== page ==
As you say, with beginners it is fairly easy to get their enthusiasm. I like to take beginners on at the age of 6. They are fresh and curious and there is lots of good material available. I don’t worry too much about perfect hand positions and finger movements. I do, of course, show and encourage those things but the important thing is that they play, they enjoy and they want to move forward. It has to be very child centred. As they get older we start to think about an exam if I think it appropriate. I dislike the Prep Test but have used it. Grade 1 is very difficult for many young children and I’m looking forward to the new Initial Exam as I think it might suit my little ones. They love to have a certificate and we have to make it a positive and enjoyable experience. Some get there in a couple of years but most of my 6 year old starters need a good bit longer. In any case they all play at the end of year concert. Once we get to the Grade exams I go into top gear on how wonderful all this music is, how they can make poetry out of it, how it’s beautiful, balanced, strange, imaginative – whatever. We begin to look a little more closely at the technical skills required to get this love of music expressed and I make sure that scales and arpeggios are great things to play. There are lots of ways to do that
By the time they are in their teens (and sometimes pre-teens) I am treading on tiptoe – or a better metaphor might be the iron hand in a velvet glove. I refuse to let up on standards but for me and for them it’s the love of music that counts above all else. I enthuse about music all the time, in different ways because, after all, I am not in the business of producing brilliant professionals, but rather of music lovers who will eventually, in their adult lives either play for pleasure, take it up again when they retire or become avid concert goers - or send their own children for lessons. I want music to be a friend for life. And I am not averse to telling a child of any age, in terms appropriate to their age, that nothing in life which is really valuable happens without hard work. But you have to get them to love the work.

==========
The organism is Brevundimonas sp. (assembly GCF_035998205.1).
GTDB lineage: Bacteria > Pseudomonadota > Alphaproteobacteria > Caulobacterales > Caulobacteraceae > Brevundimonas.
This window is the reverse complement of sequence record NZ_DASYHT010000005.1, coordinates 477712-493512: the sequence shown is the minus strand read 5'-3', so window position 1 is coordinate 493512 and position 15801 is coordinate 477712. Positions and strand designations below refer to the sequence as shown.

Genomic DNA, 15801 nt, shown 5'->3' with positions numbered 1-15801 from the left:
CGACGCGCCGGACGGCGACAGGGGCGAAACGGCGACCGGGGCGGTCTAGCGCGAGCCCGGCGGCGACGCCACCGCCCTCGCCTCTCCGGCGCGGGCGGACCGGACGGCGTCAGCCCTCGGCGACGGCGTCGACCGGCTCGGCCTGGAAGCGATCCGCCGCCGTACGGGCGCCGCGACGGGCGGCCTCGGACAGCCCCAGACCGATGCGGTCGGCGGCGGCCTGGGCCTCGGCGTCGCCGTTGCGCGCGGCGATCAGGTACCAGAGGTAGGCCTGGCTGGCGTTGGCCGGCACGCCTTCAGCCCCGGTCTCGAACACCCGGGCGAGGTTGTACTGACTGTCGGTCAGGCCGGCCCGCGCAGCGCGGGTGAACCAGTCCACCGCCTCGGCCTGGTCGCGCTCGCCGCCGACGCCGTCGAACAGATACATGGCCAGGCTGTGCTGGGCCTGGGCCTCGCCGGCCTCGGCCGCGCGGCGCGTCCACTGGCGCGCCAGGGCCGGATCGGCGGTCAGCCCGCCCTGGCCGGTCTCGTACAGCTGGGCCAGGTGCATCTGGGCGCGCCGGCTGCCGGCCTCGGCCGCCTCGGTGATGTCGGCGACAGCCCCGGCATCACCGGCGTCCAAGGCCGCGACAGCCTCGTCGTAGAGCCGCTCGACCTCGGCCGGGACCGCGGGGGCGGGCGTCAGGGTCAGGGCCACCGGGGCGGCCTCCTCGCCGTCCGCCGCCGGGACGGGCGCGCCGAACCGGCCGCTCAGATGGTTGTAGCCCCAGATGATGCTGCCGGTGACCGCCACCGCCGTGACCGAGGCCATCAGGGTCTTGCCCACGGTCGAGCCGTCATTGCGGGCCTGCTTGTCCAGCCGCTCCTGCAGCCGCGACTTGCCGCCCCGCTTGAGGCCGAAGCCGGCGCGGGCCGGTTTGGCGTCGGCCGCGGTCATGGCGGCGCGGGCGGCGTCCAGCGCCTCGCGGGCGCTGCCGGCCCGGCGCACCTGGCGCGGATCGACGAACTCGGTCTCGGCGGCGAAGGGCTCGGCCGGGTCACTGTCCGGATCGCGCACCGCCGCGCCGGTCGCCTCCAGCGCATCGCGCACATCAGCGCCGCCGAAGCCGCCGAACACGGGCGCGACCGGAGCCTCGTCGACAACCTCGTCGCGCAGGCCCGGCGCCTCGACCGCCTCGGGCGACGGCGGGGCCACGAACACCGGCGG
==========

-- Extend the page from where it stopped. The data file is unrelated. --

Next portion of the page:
Young people these days are faced with a very different situation from the (prehistoric!) time of my youth. They are faced with the push button, on / off, instant result,superficial value stuff with which we never had to cope. I believe we need to lead them beyond that. I won’t go down the path of easy music for easy fun – or “only what I like.”
I have sometimes read poetry to my language classes. When I enthuse about the beauty of the words (and don’t insist they have to learn it by heart for a test next week) I get different reactions. Some are embarrassed because it’s emotional, some are enthralled and some snigger. But the real result comes when a child tells you the following week that they have learnt the poem by heart because they liked it. OK, the other 24 haven’t – but you never know what seeds you have sown – and it’s the same with music. I have no idea if any of this helps in your situation - I admit I get a bit carried away sometimes over this sort of problem. So I will now get off my soap box and wish you good luck! You are probably just going through a low patch and things will pick up.